WASHINGTON, Sept. 1, 2017 /PRNewswire-USNewswire/ -- The public is invited to a free talk called 'Cassini's Grand Finale,' with Conor Nixon in the Pickford Theater, third floor, Madison Building, Library of Congress, Washington, D.C., on Thursday, Sept. 7, from 11:30 a.m. to 12:30 p.m. EDT.
Cassini made its last close flyby of Saturn's moon Titan on April 22. That flyby gave the spacecraft the push it needed to leap over Saturn's rings and begin its final series of orbits, which pass between the rings and the planet. On Sept. 15, NASA's Cassini spacecraft will experience a dramatic, mission-ending plunge into Saturn.
Since its launch in 1997, Cassini has revolutionized our understanding of Saturn, its complex rings, the fascinating assortment of moons and the planet's dynamic magnetic environment. The most distant planetary orbiter ever launched, Cassini started making astonishing discoveries immediately upon arrival and continues today.
Over the course of its 13-year mission at Saturn, Cassini has made 127 close flybys of Titan, with many more-distant observations. Cassini also dropped off the European Space Agency's Huygens probe, which descended through Titan's atmosphere to land on the surface in January 2005.
Successes for Cassini during its mission include the revelation that, as researchers had theorized, there were indeed bodies of open liquid hydrocarbons on Titan's surface. Surprisingly, it turned out Titan's lakes and seas are confined to the poles, with almost all of the liquid being at northern latitudes in the present epoch.
The Cassini-Huygens mission is a cooperative project of NASA, ESA (European Space Agency) and the Italian Space Agency. NASA's Jet Propulsion Laboratory (JPL) in Pasadena, California manages the mission for NASA's Science Mission Directorate in Washington. JPL designed, developed and assembled the Cassini spacecraft.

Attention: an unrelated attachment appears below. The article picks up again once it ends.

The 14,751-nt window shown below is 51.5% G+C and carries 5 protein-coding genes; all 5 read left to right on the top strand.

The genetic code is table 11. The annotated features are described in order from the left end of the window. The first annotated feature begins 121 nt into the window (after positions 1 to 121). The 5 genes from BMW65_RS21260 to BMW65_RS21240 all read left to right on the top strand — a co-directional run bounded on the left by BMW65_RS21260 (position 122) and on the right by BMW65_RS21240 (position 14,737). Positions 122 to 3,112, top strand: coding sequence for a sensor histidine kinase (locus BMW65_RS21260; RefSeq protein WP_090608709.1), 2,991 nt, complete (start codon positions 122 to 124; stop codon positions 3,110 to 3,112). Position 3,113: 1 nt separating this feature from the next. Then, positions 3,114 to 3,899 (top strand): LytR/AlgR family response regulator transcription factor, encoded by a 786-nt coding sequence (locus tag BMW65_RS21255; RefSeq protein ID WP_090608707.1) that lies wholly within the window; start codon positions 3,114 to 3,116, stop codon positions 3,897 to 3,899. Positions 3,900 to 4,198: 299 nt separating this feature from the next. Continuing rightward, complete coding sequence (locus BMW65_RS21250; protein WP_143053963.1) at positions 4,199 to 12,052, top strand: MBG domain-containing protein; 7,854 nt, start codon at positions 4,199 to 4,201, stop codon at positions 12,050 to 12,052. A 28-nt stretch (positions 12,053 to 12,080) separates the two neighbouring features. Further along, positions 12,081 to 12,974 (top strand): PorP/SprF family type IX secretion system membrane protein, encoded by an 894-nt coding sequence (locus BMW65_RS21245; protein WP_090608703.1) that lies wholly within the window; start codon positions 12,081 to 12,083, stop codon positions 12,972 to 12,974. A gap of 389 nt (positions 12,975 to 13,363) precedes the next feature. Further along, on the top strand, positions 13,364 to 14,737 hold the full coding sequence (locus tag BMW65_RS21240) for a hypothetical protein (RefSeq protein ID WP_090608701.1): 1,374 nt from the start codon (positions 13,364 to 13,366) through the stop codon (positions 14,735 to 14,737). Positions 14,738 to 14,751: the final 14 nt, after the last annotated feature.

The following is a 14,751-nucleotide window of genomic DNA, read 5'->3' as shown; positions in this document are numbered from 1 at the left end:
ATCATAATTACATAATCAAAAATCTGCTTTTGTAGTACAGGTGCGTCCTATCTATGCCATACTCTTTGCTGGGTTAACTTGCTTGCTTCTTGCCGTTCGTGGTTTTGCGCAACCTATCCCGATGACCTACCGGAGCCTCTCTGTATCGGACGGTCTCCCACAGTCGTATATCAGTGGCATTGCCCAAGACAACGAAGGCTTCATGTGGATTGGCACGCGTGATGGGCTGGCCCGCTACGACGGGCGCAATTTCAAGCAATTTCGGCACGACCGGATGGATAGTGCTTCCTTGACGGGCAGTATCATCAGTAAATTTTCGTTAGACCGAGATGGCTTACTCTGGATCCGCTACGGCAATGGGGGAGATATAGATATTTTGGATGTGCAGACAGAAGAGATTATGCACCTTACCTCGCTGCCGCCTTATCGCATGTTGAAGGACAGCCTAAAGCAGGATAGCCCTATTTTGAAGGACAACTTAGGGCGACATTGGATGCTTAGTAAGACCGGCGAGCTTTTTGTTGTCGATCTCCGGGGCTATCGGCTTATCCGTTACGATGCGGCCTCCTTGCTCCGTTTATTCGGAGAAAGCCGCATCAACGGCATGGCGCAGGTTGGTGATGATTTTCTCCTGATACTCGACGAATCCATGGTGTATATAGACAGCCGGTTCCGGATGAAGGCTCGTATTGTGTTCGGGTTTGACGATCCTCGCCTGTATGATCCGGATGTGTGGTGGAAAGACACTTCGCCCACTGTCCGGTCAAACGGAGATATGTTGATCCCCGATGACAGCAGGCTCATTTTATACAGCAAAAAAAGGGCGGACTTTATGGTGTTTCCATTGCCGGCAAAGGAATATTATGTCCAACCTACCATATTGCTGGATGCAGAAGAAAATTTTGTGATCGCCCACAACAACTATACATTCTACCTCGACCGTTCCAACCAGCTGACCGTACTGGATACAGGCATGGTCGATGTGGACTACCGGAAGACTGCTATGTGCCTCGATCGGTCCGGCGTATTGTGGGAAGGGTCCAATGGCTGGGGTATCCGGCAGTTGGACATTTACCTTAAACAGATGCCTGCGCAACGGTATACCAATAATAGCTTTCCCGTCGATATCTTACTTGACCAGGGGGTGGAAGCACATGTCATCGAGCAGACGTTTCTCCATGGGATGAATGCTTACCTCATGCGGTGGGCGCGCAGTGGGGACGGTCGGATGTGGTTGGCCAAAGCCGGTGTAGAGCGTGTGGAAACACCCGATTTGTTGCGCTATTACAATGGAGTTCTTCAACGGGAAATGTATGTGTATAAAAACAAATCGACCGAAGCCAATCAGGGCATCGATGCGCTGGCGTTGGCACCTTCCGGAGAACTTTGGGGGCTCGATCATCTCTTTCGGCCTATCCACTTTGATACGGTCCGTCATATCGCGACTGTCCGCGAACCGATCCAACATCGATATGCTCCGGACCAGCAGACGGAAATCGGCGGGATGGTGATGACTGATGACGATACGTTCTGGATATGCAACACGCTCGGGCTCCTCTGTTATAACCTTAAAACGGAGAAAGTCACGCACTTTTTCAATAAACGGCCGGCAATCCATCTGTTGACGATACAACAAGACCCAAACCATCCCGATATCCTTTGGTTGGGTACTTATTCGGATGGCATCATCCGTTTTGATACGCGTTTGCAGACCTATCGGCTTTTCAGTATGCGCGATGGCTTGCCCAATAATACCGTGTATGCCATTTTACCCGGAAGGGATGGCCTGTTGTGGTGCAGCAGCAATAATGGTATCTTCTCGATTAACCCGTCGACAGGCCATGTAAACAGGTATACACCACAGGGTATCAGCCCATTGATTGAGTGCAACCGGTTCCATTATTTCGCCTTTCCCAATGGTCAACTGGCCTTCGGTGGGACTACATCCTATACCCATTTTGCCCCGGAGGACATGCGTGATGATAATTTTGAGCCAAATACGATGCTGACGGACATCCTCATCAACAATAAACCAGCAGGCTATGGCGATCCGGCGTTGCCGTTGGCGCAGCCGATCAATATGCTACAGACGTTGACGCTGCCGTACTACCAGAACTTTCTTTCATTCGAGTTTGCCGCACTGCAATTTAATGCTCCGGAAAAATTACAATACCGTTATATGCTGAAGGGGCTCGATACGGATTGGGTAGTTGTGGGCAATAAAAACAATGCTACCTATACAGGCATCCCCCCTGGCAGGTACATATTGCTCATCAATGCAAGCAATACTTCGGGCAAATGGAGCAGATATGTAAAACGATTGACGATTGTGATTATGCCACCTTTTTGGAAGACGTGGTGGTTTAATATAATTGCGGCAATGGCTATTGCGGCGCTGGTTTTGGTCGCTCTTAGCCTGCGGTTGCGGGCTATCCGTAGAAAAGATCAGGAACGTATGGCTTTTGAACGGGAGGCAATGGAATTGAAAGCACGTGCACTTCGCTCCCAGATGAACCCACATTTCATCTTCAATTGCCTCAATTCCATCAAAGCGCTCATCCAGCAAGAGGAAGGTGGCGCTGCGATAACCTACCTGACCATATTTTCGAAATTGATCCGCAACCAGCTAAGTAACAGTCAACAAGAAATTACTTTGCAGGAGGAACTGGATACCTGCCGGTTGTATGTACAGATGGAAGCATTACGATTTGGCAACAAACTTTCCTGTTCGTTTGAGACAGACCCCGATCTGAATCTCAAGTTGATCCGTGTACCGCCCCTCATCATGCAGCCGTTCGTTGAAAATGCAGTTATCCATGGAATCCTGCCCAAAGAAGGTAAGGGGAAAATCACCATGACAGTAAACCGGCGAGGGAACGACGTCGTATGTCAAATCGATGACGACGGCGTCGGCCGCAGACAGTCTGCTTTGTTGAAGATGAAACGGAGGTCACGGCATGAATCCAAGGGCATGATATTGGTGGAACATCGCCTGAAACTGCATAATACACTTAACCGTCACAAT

Nixon is a space scientist working in the Planetary Systems Laboratory at NASA Goddard Space Flight Center in Greenbelt, Maryland. He helped to build and test the Composite Infrared Spectrometer (CIRS) instrument that is carried aboard Cassini. His work is currently focused on the scientific analysis of the data from CIRS and he is actively involved in developing future instruments - and even entire missions - that may one day get the chance to fly in space and continue NASA's exploration of the outer solar system. Nixon worked at NASA since 2000 when he joined the Cassini mission team at Goddard. Previously, he studied science in the U.K. at Oxford and Cambridge Universities, after growing up and attending school in Belfast, Northern Ireland.
The Library of Congress maintains one of the largest and most diverse collections of scientific and technical information in the world. The Science, Technology and Business Division provides reference and bibliographic services and develops the general collections of the library in all areas of science, technology, business and economics.
The Library of Congress is the nation's oldest federal cultural institution and the largest library in the world and holds nearly 151.8 million items in various languages, disciplines and formats. The library serves Congress and the nation both on-site in its reading rooms on Capitol Hill and through its award-winning website.
For inquiries about this or upcoming talks at the Library of Congress, the public can contact the library's Science, Technology and Business Division at 202-707-5664. ADA accommodations should be requested five business days in advance at 202-707-6382 (voice/tty) or firstname.lastname@example.org.
For directions, visit: http://www.loc.gov/visit/maps-and-floor-plans/
For more information about Conor Nixon, visit:
For more information about Cassini's final mission, visit:
For more information about the Cassini mission, visit: https://www.nasa.gov/cassini
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